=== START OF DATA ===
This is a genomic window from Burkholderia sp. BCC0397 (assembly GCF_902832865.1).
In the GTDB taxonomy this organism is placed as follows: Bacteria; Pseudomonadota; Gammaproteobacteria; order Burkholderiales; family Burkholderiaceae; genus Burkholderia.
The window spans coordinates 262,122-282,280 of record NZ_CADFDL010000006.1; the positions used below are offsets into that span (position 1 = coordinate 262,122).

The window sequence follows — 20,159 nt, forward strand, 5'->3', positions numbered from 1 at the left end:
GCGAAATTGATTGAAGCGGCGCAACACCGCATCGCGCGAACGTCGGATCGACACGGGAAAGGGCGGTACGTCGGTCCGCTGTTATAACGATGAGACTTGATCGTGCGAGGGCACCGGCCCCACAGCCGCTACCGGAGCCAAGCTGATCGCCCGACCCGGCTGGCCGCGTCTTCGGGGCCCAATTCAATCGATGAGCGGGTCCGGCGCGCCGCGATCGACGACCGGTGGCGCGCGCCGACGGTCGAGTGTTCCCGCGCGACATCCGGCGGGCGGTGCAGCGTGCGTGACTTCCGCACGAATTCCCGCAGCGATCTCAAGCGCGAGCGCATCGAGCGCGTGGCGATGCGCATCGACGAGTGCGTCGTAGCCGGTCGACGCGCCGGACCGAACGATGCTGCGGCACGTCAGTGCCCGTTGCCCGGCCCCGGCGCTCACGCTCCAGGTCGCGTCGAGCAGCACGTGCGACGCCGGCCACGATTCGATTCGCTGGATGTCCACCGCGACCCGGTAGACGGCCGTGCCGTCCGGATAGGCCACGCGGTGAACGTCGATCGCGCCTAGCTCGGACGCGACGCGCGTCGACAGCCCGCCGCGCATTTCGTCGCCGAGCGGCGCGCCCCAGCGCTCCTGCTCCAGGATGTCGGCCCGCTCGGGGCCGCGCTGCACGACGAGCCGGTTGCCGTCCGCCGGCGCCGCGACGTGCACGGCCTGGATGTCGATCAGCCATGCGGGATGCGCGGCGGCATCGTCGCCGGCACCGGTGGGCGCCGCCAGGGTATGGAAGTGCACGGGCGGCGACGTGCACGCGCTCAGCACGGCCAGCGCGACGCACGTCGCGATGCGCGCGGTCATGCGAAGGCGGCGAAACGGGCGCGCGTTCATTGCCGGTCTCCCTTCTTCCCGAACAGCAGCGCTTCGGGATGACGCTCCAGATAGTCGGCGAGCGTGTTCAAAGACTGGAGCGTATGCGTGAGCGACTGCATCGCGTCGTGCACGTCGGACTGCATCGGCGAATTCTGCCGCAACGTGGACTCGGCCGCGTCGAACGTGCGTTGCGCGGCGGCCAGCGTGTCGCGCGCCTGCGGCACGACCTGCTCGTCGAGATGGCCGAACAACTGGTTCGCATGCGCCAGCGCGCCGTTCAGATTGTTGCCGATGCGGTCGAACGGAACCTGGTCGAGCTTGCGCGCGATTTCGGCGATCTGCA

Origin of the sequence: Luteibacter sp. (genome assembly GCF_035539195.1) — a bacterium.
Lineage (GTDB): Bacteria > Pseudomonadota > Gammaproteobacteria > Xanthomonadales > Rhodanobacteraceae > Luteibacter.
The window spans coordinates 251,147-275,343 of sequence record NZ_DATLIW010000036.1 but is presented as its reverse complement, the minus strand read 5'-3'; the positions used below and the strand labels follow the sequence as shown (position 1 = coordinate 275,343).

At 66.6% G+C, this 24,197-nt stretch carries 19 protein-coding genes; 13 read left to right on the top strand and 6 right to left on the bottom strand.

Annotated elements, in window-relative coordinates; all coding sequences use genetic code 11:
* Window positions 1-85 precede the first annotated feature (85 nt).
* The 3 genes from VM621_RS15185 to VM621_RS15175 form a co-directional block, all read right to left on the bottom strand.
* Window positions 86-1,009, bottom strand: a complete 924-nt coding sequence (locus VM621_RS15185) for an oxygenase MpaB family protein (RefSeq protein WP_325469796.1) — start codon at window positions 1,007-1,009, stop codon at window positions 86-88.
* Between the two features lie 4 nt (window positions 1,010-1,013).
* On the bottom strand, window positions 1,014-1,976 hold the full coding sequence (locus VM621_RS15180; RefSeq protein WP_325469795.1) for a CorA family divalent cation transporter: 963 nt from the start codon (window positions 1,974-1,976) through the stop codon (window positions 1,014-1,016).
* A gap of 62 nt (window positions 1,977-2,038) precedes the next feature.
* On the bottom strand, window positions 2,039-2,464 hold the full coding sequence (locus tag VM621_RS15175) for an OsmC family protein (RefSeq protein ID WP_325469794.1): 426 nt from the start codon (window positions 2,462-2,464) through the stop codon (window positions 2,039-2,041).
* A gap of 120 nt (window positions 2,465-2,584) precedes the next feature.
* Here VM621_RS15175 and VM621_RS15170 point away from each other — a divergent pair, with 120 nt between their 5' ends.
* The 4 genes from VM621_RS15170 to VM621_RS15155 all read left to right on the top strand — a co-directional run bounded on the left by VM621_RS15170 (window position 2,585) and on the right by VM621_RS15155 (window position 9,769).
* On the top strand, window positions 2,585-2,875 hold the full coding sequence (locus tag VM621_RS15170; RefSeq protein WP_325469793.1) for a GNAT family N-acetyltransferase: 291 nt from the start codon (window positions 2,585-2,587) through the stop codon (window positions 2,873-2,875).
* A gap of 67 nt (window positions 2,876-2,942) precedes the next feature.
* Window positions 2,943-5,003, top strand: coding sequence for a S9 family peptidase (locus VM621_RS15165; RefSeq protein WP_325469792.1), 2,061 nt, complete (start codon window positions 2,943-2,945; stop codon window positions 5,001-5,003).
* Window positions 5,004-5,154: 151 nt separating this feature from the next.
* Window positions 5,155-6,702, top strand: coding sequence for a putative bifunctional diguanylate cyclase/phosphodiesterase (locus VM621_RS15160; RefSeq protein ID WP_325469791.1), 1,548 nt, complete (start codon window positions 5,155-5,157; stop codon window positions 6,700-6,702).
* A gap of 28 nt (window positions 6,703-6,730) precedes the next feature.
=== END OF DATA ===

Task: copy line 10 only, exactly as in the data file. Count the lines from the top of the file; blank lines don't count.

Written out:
Annotated elements, in window-relative coordinates; all coding sequences use genetic code 11: